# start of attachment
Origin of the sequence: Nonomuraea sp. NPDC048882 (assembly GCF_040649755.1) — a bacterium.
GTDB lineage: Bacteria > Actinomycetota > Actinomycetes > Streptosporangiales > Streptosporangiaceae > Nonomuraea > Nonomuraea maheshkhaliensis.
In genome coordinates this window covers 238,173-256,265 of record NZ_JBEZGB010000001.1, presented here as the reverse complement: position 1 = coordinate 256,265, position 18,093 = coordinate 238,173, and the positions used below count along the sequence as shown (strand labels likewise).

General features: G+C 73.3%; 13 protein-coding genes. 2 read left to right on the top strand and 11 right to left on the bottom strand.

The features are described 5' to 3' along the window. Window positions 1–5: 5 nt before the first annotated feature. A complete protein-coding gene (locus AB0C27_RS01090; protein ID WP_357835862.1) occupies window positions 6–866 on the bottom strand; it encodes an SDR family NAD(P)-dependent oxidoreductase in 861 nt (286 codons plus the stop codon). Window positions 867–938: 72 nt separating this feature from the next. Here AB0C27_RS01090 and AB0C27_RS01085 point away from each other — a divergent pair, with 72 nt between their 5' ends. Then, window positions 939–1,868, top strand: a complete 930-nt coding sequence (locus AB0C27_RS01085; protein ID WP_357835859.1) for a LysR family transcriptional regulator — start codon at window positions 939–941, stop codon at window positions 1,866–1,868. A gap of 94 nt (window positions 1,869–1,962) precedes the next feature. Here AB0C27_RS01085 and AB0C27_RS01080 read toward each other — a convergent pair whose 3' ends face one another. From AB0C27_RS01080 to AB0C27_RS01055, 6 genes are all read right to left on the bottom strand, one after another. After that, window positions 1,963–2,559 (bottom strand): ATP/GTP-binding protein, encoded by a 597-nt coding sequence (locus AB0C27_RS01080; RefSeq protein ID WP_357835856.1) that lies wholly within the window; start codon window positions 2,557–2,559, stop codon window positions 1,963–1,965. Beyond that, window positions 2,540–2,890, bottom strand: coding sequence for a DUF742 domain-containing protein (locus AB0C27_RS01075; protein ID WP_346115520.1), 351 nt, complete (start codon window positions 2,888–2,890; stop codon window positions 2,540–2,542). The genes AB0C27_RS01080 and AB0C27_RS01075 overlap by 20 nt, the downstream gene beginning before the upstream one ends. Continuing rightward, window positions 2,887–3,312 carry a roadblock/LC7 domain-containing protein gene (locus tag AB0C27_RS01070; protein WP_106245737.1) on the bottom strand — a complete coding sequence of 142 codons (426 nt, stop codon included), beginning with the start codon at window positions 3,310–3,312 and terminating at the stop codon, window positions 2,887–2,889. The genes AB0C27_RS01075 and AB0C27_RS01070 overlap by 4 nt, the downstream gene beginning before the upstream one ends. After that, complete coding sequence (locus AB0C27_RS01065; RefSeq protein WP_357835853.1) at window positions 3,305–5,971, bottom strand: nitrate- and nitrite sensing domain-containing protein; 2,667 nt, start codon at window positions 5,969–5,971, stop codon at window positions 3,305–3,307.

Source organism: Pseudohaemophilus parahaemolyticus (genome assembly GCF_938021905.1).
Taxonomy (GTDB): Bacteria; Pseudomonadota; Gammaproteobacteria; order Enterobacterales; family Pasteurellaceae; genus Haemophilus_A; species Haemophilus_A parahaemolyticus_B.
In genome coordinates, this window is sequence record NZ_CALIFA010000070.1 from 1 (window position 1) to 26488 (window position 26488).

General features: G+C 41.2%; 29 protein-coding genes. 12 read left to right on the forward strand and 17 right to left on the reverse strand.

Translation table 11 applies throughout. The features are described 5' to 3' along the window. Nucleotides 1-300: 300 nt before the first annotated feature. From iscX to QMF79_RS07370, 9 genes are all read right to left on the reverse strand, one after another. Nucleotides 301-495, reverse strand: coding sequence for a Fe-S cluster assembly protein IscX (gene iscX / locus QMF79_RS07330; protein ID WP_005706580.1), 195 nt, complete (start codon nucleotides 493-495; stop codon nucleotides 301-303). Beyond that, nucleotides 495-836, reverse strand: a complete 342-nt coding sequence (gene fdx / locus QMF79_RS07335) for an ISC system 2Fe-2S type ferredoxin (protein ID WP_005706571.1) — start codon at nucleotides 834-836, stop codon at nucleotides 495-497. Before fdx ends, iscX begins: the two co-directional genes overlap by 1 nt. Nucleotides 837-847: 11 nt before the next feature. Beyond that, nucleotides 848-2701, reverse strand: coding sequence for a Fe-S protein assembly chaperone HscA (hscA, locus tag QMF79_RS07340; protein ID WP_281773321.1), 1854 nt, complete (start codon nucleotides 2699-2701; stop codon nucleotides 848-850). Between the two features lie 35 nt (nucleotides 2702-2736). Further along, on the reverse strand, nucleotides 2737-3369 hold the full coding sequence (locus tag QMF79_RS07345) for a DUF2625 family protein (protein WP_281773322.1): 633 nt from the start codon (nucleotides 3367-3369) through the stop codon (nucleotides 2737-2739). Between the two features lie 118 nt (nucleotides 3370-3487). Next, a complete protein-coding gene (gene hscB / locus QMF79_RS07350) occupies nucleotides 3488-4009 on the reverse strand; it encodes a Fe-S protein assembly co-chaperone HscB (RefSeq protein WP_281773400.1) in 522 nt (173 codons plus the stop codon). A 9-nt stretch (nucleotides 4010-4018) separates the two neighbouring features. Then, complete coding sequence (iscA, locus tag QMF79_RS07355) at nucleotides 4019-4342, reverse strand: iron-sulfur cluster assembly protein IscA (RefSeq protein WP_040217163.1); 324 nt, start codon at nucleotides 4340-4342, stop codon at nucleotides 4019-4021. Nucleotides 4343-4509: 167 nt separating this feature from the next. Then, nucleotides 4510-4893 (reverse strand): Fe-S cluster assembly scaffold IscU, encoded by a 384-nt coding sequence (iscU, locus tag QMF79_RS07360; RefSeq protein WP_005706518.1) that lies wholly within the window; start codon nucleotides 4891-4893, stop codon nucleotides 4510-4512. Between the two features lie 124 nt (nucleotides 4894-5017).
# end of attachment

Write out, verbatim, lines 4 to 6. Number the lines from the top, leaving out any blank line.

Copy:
General features: G+C 73.3%; 13 protein-coding genes. 2 read left to right on the top strand and 11 right to left on the bottom strand.

The features are described 5' to 3' along the window. Window positions 1–5: 5 nt before the first annotated feature. A complete protein-coding gene (locus AB0C27_RS01090; protein ID WP_357835862.1) occupies window positions 6–866 on the bottom strand; it encodes an SDR family NAD(P)-dependent oxidoreductase in 861 nt (286 codons plus the stop codon). Window positions 867–938: 72 nt separating this feature from the next. Here AB0C27_RS01090 and AB0C27_RS01085 point away from each other — a divergent pair, with 72 nt between their 5' ends. Then, window positions 939–1,868, top strand: a complete 930-nt coding sequence (locus AB0C27_RS01085; protein ID WP_357835859.1) for a LysR family transcriptional regulator — start codon at window positions 939–941, stop codon at window positions 1,866–1,868. A gap of 94 nt (window positions 1,869–1,962) precedes the next feature. Here AB0C27_RS01085 and AB0C27_RS01080 read toward each other — a convergent pair whose 3' ends face one another. From AB0C27_RS01080 to AB0C27_RS01055, 6 genes are all read right to left on the bottom strand, one after another. After that, window positions 1,963–2,559 (bottom strand): ATP/GTP-binding protein, encoded by a 597-nt coding sequence (locus AB0C27_RS01080; RefSeq protein ID WP_357835856.1) that lies wholly within the window; start codon window positions 2,557–2,559, stop codon window positions 1,963–1,965. Beyond that, window positions 2,540–2,890, bottom strand: coding sequence for a DUF742 domain-containing protein (locus AB0C27_RS01075; protein ID WP_346115520.1), 351 nt, complete (start codon window positions 2,888–2,890; stop codon window positions 2,540–2,542). The genes AB0C27_RS01080 and AB0C27_RS01075 overlap by 20 nt, the downstream gene beginning before the upstream one ends. Continuing rightward, window positions 2,887–3,312 carry a roadblock/LC7 domain-containing protein gene (locus tag AB0C27_RS01070; protein WP_106245737.1) on the bottom strand — a complete coding sequence of 142 codons (426 nt, stop codon included), beginning with the start codon at window positions 3,310–3,312 and terminating at the stop codon, window positions 2,887–2,889. The genes AB0C27_RS01075 and AB0C27_RS01070 overlap by 4 nt, the downstream gene beginning before the upstream one ends. After that, complete coding sequence (locus AB0C27_RS01065; RefSeq protein WP_357835853.1) at window positions 3,305–5,971, bottom strand: nitrate- and nitrite sensing domain-containing protein; 2,667 nt, start codon at window positions 5,969–5,971, stop codon at window positions 3,305–3,307.

Source organism: Pseudohaemophilus parahaemolyticus (genome assembly GCF_938021905.1).